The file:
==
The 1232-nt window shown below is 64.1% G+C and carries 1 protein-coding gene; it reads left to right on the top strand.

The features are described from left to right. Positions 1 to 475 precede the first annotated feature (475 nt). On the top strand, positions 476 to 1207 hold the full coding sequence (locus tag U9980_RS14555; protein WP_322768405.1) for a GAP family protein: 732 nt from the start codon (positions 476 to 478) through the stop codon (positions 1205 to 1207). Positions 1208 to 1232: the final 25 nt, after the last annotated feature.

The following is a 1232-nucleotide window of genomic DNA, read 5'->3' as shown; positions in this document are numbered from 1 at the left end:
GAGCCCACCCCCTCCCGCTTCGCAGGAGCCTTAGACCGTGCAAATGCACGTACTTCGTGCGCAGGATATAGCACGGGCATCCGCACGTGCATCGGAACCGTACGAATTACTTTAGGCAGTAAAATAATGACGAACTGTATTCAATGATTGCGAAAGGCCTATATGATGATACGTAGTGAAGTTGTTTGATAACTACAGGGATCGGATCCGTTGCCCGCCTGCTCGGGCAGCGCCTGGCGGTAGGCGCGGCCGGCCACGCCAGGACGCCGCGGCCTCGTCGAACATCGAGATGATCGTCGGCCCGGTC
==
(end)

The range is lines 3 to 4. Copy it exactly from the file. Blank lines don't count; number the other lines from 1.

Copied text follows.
The following is a 1232-nucleotide window of genomic DNA, read 5'->3' as shown; positions in this document are numbered from 1 at the left end:
GAGCCCACCCCCTCCCGCTTCGCAGGAGCCTTAGACCGTGCAAATGCACGTACTTCGTGCGCAGGATATAGCACGGGCATCCGCACGTGCATCGGAACCGTACGAATTACTTTAGGCAGTAAAATAATGACGAACTGTATTCAATGATTGCGAAAGGCCTATATGATGATACGTAGTGAAGTTGTTTGATAACTACAGGGATCGGATCCGTTGCCCGCCTGCTCGGGCAGCGCCTGGCGGTAGGCGCGGCCGGCCACGCCAGGACGCCGCGGCCTCGTCGAACATCGAGATGATCGTCGGCCCGGTC